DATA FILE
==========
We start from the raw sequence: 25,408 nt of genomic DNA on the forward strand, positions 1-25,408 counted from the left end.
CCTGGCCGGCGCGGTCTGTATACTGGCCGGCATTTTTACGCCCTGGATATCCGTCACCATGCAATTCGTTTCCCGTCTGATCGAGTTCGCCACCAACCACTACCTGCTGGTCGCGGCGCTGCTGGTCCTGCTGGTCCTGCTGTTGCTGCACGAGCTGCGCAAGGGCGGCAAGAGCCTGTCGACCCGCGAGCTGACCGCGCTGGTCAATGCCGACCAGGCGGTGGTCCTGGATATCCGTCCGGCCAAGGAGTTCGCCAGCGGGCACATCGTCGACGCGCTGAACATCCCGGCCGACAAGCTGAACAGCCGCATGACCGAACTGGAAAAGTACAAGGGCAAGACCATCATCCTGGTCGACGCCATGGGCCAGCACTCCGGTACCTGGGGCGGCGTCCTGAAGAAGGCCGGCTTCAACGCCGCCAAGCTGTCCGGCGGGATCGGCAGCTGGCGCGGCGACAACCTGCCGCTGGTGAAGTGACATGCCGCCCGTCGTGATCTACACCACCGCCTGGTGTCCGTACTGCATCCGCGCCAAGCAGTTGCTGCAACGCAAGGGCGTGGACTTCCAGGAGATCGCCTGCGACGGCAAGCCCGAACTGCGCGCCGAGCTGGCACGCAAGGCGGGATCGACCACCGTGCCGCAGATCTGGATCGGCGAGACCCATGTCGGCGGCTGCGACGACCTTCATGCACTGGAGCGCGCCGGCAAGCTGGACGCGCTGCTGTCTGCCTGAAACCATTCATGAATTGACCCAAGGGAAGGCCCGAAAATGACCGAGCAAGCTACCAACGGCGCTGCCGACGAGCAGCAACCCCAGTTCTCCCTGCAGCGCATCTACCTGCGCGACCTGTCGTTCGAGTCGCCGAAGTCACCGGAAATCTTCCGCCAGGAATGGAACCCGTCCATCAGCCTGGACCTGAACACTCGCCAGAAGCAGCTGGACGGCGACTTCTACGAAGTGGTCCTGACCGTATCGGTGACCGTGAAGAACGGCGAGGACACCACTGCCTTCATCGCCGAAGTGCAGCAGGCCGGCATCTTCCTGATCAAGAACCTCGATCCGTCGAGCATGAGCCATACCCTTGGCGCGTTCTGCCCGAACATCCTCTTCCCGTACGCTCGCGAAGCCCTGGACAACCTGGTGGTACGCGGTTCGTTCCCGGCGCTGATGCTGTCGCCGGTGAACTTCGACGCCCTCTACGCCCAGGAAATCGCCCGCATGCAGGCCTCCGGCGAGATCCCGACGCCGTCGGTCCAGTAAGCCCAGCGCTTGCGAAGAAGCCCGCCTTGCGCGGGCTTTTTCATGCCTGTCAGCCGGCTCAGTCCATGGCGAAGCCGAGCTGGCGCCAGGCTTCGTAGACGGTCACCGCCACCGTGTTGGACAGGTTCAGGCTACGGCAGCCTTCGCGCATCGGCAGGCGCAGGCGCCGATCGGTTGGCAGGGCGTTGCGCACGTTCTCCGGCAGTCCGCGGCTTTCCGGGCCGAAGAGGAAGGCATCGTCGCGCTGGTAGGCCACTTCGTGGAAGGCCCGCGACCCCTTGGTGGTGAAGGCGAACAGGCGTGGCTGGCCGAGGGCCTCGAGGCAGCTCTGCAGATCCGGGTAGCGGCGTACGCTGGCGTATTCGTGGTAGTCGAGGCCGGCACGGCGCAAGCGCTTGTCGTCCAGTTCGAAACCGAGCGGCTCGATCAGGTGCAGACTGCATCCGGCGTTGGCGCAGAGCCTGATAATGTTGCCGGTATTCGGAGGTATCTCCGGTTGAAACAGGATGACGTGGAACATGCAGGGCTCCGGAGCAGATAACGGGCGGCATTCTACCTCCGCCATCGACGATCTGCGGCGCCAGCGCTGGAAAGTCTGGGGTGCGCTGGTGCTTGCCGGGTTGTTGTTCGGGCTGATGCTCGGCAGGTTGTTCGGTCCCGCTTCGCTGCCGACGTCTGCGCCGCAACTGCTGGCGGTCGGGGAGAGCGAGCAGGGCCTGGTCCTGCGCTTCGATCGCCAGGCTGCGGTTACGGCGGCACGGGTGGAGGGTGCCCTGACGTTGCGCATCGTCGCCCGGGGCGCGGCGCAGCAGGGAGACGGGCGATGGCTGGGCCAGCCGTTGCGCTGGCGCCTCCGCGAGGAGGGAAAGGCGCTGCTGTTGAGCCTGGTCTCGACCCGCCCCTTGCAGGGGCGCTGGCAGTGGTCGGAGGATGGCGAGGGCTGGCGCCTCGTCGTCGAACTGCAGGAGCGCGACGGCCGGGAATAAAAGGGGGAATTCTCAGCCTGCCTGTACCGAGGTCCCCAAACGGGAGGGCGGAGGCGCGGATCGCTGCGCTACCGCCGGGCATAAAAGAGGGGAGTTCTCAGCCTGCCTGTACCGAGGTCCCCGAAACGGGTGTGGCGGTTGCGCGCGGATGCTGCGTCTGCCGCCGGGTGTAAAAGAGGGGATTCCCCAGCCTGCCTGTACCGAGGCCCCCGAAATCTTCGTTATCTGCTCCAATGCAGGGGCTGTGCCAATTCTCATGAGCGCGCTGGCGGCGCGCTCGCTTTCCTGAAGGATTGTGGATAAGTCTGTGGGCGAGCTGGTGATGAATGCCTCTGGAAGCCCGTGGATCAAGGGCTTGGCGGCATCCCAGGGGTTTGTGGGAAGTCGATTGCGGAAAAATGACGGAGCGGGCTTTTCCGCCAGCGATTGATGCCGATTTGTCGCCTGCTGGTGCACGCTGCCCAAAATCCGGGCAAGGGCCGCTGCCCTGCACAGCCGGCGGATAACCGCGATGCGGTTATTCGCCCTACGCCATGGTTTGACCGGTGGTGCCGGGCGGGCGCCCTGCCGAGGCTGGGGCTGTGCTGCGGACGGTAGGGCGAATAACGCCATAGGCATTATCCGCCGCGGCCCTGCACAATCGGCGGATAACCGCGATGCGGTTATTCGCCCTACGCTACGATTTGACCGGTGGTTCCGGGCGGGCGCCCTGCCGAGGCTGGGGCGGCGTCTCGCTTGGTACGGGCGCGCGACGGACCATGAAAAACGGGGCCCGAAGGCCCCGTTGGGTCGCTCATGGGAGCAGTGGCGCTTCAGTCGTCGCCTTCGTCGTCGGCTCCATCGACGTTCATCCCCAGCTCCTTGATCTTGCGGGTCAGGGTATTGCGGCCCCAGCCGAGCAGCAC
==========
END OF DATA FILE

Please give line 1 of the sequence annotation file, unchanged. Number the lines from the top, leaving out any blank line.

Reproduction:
We start from the raw sequence: 25,408 nt of genomic DNA on the forward strand, positions 1-25,408 counted from the left end.